Fatherless mice born
Dr. Kirsty Horsey
Progress Educational Trust
23 April 2004
A mouse 'conceived' from the egg cells of two female parents, with no input from a male sperm cell, has grown into a normal, healthy adult. The Japanese scientists who created the mouse - called Kaguya - believe that this is the first time a mammal has been created in this way. The scientists, from the Tokyo University of Agriculture, created the mouse by combining the DNA from one female mouse egg cell with that of another, having first caused one of the eggs to 'metamorphosise into a surrogate sperm'. Essentially, this means the mouse has two mothers and no father, say the scientists, who published their work in the journal Nature.
The process whereby an egg cell is triggered to develop without having been fertilised by a sperm is known as parthenogenesis. In sexual reproduction, an egg provides only half the chromosomes needed to form an embryo, whereas in parthenogenesis the egg duplicates its own chromosomes to form the full complement. Mammals never normally reproduce in this way, although some reptiles, amphibians, fish, insects and, occasionally, chickens can do so naturally. In 2001, American biotech company Advanced Cell Technology (ACT) caused controversy when it announced that it had created the world's first parthenogenetic embryos, using chemicals to trigger development in an egg cell. And in September 2003, US scientists used parthenogenesis to derive embryonic stem cells from an unfertilised monkey egg.
Mammalian parthenogenetic embryos do not normally survive and develop further because of a process called imprinting - the switching off of certain genes during early embryo development, according to whether they were inherited from the father or mother. But in the new research, the scientists used an immature egg taken from a genetically altered mouse, with changes affecting two imprinted genes called H19 and Igf2. This, they said, gave the modified egg similar genetic qualities to a sperm. They then combined the genetic material of this egg with an egg taken from an 'ordinary' lab mouse. When they analysed the genes in the resulting pups, they found that the mice all appeared to be 'genetically relatively normal'. The researchers conclude that imprinting is the only thing that prevents parthenogenetic reproduction in mice, but surprisingly, manipulating just two imprinted key genes can overcome this natural barrier.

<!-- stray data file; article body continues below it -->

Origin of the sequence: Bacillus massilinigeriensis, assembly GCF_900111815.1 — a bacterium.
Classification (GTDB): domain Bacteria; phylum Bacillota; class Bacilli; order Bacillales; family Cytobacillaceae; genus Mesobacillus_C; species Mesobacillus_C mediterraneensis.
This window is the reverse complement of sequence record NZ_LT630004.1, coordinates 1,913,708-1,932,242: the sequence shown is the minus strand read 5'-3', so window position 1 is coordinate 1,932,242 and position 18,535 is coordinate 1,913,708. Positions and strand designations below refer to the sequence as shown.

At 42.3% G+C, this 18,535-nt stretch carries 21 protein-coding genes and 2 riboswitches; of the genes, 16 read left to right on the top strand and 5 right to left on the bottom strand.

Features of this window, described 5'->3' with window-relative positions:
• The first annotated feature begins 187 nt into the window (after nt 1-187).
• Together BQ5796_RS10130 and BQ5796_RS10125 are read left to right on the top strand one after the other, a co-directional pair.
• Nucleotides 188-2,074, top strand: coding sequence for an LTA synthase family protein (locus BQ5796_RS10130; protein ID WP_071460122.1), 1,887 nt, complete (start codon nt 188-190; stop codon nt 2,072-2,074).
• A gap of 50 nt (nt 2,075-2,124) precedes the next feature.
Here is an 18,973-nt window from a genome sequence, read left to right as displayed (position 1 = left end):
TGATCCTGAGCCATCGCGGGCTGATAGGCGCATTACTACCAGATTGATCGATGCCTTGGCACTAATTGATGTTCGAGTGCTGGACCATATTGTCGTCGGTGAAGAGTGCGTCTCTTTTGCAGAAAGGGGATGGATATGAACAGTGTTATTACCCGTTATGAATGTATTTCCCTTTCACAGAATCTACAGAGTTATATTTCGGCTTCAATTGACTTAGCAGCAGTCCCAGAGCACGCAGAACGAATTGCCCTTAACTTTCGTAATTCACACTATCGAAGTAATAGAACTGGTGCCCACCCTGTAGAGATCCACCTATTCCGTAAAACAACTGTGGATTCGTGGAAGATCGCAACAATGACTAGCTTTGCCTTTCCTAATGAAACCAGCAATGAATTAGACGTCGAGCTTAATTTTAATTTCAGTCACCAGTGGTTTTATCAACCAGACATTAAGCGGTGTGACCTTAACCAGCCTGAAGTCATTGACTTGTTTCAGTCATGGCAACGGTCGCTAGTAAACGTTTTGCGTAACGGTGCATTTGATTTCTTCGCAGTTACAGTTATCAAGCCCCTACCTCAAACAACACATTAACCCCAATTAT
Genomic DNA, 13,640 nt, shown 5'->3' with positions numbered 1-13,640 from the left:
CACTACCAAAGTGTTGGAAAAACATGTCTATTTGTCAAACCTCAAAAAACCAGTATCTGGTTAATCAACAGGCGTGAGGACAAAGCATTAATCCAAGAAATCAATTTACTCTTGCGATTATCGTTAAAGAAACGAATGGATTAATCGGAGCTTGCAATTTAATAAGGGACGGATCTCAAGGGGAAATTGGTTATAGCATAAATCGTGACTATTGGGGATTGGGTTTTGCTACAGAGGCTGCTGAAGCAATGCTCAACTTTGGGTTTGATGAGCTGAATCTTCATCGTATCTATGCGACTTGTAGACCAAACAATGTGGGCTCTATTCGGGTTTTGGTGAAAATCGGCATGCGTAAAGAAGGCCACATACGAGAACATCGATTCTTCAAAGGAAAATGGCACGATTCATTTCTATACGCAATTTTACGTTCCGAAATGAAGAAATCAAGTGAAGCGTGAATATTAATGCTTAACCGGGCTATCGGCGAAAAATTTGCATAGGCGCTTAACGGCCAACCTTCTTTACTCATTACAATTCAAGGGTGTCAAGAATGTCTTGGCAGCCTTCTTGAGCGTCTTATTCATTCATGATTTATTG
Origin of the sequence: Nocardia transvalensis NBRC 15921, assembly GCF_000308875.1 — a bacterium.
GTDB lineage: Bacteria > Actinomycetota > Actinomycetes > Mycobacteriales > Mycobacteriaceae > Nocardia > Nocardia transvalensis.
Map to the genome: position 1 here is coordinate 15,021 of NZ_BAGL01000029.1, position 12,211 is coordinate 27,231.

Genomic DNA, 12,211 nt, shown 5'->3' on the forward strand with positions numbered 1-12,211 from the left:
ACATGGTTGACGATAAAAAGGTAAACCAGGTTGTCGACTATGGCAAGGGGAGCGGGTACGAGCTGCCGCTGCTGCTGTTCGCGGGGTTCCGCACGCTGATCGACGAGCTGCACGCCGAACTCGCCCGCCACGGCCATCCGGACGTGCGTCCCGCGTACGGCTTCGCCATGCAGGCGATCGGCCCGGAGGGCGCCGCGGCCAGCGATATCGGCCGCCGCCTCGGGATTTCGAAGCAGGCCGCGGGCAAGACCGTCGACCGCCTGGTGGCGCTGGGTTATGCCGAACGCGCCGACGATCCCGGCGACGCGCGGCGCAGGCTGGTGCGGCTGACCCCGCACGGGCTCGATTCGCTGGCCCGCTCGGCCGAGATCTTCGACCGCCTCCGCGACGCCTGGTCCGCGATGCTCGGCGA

Remaining problems with imprinting could explain why it took the scientists who produced the 'fatherless mouse' nearly 460 attempts to produce only ten live mouse pups, and why only one of the pups, Kaguya, survived to adulthood. It is certainly the reason why the research team and other scientists have said that the method should not be used for reproduction in humans, although it may be a potential way of creating embryonic stem cells without the need to destroy fertilised embryos. Tomohiro Kono, leader of the research team, said 'this is a very complicated thing. So no. Impossible to do this experiment in a human. And I don't want to do it'. Kaguya is now 14 months old and has reproduced naturally; Kono described her as 'very healthy'.
© Copyright Progress Educational Trust
Reproduced with permission from BioNews, an email and online sources of news, information and comment on assisted reproduction and genetics.
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